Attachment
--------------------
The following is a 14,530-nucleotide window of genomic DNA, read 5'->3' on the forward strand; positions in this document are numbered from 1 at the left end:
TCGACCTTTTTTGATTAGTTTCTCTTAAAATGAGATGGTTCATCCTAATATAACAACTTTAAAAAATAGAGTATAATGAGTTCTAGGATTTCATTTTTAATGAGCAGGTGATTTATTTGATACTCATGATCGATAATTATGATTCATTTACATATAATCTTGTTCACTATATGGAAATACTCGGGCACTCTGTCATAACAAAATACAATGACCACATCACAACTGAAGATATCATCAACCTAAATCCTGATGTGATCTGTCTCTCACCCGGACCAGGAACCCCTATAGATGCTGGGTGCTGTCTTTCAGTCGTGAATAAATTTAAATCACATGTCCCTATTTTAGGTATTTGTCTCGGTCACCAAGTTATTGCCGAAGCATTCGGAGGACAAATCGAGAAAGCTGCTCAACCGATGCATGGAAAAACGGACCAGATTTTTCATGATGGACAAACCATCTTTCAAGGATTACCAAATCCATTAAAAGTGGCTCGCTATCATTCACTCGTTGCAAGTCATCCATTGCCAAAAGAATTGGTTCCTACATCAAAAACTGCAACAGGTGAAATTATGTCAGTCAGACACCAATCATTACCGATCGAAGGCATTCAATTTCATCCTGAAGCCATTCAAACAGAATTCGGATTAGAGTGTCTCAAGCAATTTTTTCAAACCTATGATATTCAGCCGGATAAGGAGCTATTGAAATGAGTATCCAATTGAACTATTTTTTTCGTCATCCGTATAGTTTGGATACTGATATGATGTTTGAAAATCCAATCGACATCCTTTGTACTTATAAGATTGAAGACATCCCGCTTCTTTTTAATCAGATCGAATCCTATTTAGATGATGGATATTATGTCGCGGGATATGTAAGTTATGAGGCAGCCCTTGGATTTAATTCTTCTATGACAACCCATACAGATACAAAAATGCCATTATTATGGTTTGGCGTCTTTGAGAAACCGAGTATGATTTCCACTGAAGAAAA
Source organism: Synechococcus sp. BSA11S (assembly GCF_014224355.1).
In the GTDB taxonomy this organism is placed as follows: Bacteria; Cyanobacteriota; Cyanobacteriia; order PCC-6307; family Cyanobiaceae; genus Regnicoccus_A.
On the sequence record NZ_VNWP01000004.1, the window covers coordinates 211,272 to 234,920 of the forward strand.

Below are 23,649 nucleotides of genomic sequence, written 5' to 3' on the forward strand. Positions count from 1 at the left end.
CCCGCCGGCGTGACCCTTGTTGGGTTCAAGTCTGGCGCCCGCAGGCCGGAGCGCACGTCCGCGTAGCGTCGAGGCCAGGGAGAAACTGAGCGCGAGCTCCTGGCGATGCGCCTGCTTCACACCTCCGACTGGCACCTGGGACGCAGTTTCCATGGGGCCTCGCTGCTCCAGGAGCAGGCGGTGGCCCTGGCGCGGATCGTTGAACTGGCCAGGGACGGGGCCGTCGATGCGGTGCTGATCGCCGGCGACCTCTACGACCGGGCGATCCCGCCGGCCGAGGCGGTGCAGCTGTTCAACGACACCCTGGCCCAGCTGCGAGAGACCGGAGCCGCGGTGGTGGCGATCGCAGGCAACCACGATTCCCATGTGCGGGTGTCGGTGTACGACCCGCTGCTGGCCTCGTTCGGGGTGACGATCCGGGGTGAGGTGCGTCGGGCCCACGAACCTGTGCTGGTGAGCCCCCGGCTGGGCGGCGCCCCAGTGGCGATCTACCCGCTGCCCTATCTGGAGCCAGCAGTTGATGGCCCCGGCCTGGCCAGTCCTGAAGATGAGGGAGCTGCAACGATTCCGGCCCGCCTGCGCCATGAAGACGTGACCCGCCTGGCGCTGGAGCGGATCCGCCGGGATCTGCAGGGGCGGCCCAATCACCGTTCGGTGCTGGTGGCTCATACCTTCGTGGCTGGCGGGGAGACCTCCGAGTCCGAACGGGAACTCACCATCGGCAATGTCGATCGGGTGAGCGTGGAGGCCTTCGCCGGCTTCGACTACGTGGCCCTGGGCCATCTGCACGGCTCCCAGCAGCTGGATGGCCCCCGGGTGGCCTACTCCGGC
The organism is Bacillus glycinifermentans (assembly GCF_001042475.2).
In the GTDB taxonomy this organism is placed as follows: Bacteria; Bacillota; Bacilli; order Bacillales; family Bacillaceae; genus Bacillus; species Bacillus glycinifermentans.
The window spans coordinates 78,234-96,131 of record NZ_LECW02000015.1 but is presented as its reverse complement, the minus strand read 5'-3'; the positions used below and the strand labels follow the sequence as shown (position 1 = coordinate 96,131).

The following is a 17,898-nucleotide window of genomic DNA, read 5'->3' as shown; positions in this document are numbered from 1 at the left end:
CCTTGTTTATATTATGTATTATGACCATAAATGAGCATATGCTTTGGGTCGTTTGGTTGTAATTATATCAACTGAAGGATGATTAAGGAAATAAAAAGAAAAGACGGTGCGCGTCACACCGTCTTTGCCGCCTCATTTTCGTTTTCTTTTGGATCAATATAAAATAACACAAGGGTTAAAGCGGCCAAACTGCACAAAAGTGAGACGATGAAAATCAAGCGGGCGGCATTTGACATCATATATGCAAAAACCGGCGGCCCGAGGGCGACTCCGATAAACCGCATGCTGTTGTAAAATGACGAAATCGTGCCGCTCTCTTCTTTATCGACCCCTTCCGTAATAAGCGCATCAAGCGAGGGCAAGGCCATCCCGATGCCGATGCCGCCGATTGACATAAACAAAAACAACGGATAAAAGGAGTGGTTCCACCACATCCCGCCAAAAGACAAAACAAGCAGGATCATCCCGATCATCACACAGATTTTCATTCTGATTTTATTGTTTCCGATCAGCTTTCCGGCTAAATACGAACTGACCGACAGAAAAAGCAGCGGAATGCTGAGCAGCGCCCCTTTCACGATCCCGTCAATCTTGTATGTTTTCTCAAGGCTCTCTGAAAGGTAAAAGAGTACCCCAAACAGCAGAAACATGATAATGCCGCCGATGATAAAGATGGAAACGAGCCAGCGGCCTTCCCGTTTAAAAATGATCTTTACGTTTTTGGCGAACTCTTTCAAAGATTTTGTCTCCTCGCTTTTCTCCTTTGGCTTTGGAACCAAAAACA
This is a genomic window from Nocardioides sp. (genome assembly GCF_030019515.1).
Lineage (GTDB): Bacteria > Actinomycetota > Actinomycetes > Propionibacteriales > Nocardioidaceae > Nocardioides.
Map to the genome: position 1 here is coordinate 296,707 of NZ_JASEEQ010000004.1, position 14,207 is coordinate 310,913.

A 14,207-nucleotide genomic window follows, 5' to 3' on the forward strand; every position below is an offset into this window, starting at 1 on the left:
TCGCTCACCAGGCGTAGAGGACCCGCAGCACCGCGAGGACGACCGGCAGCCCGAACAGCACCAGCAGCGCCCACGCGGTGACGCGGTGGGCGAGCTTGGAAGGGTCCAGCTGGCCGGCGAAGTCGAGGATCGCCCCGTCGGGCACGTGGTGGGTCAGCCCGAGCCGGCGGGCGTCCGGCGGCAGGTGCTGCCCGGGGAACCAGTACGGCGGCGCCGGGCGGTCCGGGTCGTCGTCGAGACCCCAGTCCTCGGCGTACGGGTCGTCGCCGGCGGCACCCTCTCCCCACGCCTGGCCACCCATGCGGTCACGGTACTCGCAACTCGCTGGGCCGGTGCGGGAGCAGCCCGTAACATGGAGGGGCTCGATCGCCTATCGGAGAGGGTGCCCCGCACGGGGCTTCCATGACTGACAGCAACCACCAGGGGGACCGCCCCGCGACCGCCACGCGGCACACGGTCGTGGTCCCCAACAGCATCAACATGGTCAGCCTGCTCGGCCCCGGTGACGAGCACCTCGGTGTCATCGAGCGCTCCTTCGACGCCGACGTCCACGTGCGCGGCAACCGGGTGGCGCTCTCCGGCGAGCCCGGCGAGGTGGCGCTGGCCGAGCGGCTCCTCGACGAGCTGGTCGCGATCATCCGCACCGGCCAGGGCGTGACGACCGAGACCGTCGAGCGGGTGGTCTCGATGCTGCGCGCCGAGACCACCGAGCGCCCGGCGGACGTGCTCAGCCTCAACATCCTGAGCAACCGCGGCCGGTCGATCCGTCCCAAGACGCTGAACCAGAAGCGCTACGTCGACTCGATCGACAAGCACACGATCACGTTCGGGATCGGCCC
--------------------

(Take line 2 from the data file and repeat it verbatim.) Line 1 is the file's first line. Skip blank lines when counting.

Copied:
TCGACCTTTTTTGATTAGTTTCTCTTAAAATGAGATGGTTCATCCTAATATAACAACTTTAAAAAATAGAGTATAATGAGTTCTAGGATTTCATTTTTAATGAGCAGGTGATTTATTTGATACTCATGATCGATAATTATGATTCATTTACATATAATCTTGTTCACTATATGGAAATACTCGGGCACTCTGTCATAACAAAATACAATGACCACATCACAACTGAAGATATCATCAACCTAAATCCTGATGTGATCTGTCTCTCACCCGGACCAGGAACCCCTATAGATGCTGGGTGCTGTCTTTCAGTCGTGAATAAATTTAAATCACATGTCCCTATTTTAGGTATTTGTCTCGGTCACCAAGTTATTGCCGAAGCATTCGGAGGACAAATCGAGAAAGCTGCTCAACCGATGCATGGAAAAACGGACCAGATTTTTCATGATGGACAAACCATCTTTCAAGGATTACCAAATCCATTAAAAGTGGCTCGCTATCATTCACTCGTTGCAAGTCATCCATTGCCAAAAGAATTGGTTCCTACATCAAAAACTGCAACAGGTGAAATTATGTCAGTCAGACACCAATCATTACCGATCGAAGGCATTCAATTTCATCCTGAAGCCATTCAAACAGAATTCGGATTAGAGTGTCTCAAGCAATTTTTTCAAACCTATGATATTCAGCCGGATAAGGAGCTATTGAAATGAGTATCCAATTGAACTATTTTTTTCGTCATCCGTATAGTTTGGATACTGATATGATGTTTGAAAATCCAATCGACATCCTTTGTACTTATAAGATTGAAGACATCCCGCTTCTTTTTAATCAGATCGAATCCTATTTAGATGATGGATATTATGTCGCGGGATATGTAAGTTATGAGGCAGCCCTTGGATTTAATTCTTCTATGACAACCCATACAGATACAAAAATGCCATTATTATGGTTTGGCGTCTTTGAGAAACCGAGTATGATTTCCACTGAAGAAAA